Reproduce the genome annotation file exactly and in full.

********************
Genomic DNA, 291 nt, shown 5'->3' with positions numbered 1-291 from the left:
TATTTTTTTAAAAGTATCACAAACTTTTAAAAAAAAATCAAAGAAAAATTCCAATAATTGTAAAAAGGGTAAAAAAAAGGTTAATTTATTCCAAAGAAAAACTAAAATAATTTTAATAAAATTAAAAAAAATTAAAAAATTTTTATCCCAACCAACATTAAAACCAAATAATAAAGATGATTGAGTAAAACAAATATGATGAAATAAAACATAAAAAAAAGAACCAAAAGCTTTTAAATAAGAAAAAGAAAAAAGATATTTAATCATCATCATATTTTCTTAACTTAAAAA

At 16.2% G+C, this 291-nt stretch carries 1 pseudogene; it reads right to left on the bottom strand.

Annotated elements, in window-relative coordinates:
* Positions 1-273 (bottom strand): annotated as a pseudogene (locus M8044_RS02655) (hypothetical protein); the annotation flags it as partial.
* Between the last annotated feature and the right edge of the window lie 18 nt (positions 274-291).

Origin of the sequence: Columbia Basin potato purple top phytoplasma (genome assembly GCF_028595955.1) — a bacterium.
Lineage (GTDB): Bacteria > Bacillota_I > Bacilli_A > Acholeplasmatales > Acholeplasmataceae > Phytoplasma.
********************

Genomic DNA, 291 nt, shown 5'->3' with positions numbered 1-291 from the left:
TATTTTTTTAAAAGTATCACAAACTTTTAAAAAAAAATCAAAGAAAAATTCCAATAATTGTAAAAAGGGTAAAAAAAAGGTTAATTTATTCCAAAGAAAAACTAAAATAATTTTAATAAAATTAAAAAAAATTAAAAAATTTTTATCCCAACCAACATTAAAACCAAATAATAAAGATGATTGAGTAAAACAAATATGATGAAATAAAACATAAAAAAAAGAACCAAAAGCTTTTAAATAAGAAAAAGAAAAAAGATATTTAATCATCATCATATTTTCTTAACTTAAAAA

At 16.2% G+C, this 291-nt stretch carries 1 pseudogene; it reads right to left on the bottom strand.

Annotated elements, in window-relative coordinates:
* Positions 1-273 (bottom strand): annotated as a pseudogene (locus M8044_RS02655) (hypothetical protein); the annotation flags it as partial.
* Between the last annotated feature and the right edge of the window lie 18 nt (positions 274-291).

Origin of the sequence: Columbia Basin potato purple top phytoplasma (genome assembly GCF_028595955.1) — a bacterium.
Lineage (GTDB): Bacteria > Bacillota_I > Bacilli_A > Acholeplasmatales > Acholeplasmataceae > Phytoplasma.